5. To meet that situation it seems to me to be plainly in the interests of the children to put in place in substitution a family assistance order addressed to the Guardian, to include the mother and the children but not the father and in relation to Dr Taga make a section 91(14) prohibition with a 12-month duration.  The family assistance order will have a six-month duration and there will be liberty to either the mother or the Guardian to restore the case to HHJ Pearlman should either of them think that necessary.  That is the disposal I would propose.

Lord Justice Wall: 
6. I agree.  This is a truly intractable contact dispute with a number of additional complications not found in other cases.  I have considerable sympathy for Ms Hudson’s primary submission which is, in effect, that the court has done everything it possibly could.  The father steadfastly refuses to recognise the findings of violence against him.  He wants immediate face-to-face contact.  He is quite indifferent to any other consideration and in the submissions which he has put forward in writing today he made it quite clear that his views about the mother remain exactly the same as those which emerge  from the papers.  On the other side the mother has a fixed belief that contact between the father and the children will be significantly harmful to them and one immediately wonders what a court in these circumstances can do. 

7. However, to take that view is, I think,  to overlook what the case is really about.  The case is not about the parents: it is, of course,  about these two children.  Like my Lord, whilst I have great sympathy for Ms Hudson’s submission, and whilst I think what the judge, laudably, was trying to do is wholly impracticable, it seems to me that before the court finally departs from the case – if  that is what is going to happen -  it does have a responsibility to ensure that a small amount of  additional work is done between the children and the guardian,  and for the guardian to remain in the case so that the work can be done.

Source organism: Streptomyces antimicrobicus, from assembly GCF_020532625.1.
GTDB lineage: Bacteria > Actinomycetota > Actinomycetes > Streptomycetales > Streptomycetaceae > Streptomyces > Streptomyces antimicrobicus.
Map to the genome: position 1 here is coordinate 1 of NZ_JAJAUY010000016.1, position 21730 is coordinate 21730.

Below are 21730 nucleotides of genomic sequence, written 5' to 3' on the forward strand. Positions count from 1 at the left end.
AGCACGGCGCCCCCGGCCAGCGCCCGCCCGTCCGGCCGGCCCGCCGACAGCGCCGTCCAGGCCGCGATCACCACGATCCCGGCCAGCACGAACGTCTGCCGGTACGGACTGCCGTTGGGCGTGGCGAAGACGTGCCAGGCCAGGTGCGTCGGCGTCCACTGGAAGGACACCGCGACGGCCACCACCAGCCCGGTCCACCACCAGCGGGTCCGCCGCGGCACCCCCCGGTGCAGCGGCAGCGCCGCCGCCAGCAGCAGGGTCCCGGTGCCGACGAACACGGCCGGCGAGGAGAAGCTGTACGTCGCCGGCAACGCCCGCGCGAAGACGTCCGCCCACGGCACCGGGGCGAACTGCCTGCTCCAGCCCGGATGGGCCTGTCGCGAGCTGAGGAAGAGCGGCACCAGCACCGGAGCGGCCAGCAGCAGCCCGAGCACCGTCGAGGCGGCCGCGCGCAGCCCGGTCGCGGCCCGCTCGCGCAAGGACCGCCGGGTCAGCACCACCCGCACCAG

8. I think there is great force in Ms Hudson’s point that the mother needs time between the bouts of litigation in which she can, it is hoped, form a perhaps less extreme view of the father,  even if the father himself does not himself change his attitude.  Therefore I am in  complete agreement with my Lord that the section 91(14) order is appropriate in relation to him, which means that he will have to apply to the judge for permission if he wishes to make an application,  and will have to demonstrate to the judge that there is a case which it is reasonable for him to advance. That is something, in my judgment, which is right for him to have to do.  Equally, from the children’s perspective it seems appropriate the Guardian should work with them to help them adjust to the situation in which they now find themselves. 

9. Like my Lord, however, I would set aside paragraphs 4 to 11 of the judge’s order and substitute the orders that my Lord has proposed.  I would also prefer myself to reserve for another occasion the judge’s apparent acceptance of  the proposition that she had no jurisdiction to order or direct the Guardian to instruct a child psychiatrist to assist her in the case.  Speaking for myself,  and going back to my own first-instance experience,  I seem to recall taking that course on a number of occasions,  and not having the jurisdiction point raised against me.  Therefore I would like to reserve that point and leave it open, but  - be that as it may  - we are not going down that road.  Our intervention is limited to that which My Lord has  proposed and therefore I would make the orders that he suggests.

Lord Justice Stanley Burnton: 
10. I agree with the order proposed by my Lords for the reasons they have given.

Order: Application granted; appeal allowed.